Professor David Paterson
David Paterson is an Infectious Diseases Physician at the Royal Brisbane and Women's Hospital and Professor of Medicine at University of Queensland Centre for Clinical Research (UQCCR). He is the author of more than 200 peer-reviewed articles in the field of Infectious Diseases, particularly pertaining to antibiotic resistance. He was the winner of the 2008 Frank Fenner Award for Advanced Research in Infectious Diseases, awarded by the Australasian Society for Infectious Diseases. In 2010 he was awarded a National Health and Medical Research Council (NHMRC) Achievement Award as the highest ranked NHMRC Practitioner Fellowship applicant.
Associate Professor Michael Richards
Michael Richards is an Infectious Diseases Physician with particular interest in hospital-acquired infections and clinical infectious diseases. He is the Director of the Victorian Infectious Diseases Service at the Royal Melbourne Hospital. Since 2002 he has also been the inaugural Director of the VICNISS Coordinating Centre. In this period, this centre has established a standardised statewide surveillance program for hospital infections in 120 Victorian public hospitals, and has research activities including surveillance methods, risk adjustment, surgical antibiotic prophylaxis, costs of hospital acquired infections, and prevention inteventions. He is a member of the Victorian State Advisory Committee on Infection Control, the Surveillance Committee of the Australian Commission for Safety and Quality in Healthcare, and co chair of the ASID working party on Clostridium difficile.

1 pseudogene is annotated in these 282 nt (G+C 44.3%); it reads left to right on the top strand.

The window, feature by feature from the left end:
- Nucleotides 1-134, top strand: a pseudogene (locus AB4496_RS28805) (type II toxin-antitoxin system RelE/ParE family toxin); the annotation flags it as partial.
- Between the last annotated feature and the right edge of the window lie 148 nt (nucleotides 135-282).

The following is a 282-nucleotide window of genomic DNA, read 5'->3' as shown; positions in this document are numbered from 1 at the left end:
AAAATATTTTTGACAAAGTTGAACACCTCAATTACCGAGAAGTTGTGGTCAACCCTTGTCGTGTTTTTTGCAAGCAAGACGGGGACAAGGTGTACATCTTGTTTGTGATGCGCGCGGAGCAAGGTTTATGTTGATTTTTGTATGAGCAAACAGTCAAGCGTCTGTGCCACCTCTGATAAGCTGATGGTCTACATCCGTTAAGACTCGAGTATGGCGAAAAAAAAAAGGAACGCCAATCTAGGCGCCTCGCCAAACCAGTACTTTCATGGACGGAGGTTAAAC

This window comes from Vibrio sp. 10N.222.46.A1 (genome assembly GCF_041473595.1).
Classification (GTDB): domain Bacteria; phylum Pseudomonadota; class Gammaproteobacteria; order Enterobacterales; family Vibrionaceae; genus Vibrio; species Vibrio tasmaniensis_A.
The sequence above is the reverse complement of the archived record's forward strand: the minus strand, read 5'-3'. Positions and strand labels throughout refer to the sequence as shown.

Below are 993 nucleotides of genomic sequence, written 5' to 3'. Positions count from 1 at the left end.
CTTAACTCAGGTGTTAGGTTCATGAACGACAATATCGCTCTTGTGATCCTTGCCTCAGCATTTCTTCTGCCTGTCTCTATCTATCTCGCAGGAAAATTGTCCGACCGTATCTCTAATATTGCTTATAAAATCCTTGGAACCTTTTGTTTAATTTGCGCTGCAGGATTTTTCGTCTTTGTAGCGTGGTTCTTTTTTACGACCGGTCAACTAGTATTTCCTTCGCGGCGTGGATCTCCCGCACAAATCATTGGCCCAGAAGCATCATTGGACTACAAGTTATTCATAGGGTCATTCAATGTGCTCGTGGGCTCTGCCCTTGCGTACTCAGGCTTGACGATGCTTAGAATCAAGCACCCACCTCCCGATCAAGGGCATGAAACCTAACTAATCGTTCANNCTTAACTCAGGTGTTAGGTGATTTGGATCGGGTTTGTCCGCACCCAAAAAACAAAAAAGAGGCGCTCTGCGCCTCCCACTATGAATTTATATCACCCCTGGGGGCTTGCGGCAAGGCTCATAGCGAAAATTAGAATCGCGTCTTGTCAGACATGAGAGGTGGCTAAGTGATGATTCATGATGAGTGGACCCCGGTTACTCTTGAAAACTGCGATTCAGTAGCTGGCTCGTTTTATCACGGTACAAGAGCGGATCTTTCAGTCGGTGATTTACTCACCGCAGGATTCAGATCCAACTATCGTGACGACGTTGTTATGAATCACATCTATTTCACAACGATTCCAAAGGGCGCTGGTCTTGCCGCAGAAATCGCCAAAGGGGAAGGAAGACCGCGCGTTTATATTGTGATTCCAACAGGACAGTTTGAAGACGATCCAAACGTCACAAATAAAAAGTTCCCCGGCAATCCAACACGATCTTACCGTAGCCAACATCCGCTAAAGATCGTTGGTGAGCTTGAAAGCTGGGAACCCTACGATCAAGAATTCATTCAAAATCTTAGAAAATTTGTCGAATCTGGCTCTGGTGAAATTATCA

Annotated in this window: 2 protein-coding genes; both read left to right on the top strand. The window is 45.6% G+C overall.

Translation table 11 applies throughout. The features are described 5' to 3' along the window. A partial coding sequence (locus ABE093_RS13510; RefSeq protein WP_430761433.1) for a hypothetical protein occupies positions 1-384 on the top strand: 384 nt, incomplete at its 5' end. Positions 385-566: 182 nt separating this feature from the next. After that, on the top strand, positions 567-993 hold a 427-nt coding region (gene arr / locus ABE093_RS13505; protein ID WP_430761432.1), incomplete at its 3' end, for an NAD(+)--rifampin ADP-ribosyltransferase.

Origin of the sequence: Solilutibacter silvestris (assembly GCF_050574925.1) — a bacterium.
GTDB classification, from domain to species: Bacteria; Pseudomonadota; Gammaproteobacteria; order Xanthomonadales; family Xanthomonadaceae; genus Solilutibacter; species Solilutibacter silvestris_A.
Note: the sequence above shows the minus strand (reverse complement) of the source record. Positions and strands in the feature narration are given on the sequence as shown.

Professor John Turnidge
John Turnidge is Clinical Director of Microbiology and Infectious Diseases for SA Pathology, based at Women's and Children's Hospital in Adelaide. He is Infectious Disease Physician and Microbiologist who has had a long career in Adelaide and Melbourne working with antibiotic resistance and appropriate antibiotic use. He is involved with many societies and committees both nationally and internationally dealing with issues of antibiotic resistance and their management. He was inaugural president of the Western Pacific Society of Chemotherapy, and co-founded the Australian Society for Antimicrobials. He was president of the 20th International Congress of Chemotherapy in Sydney in 1997. He has served on the scientific program committees of the Interscience Conference on Antimicrobial Agents and Chemotherapy, and the European Congress for Clinical Microbiology and Infectious Diseases. He is currently a voting member of the Antimicrobial Susceptibility Testing subcommittee of the Clinical and Laboratory Standards Institute. At a local level, Professor Turnidge has been involved with a range of committee related to the management of antimicrobial resistance, including JETACAR (the Joint Expert Technical Advisory Committee on Antimicrobial Resistance) and the Expert Advisory Group on Antimicrobial Resistance of the NHMRC.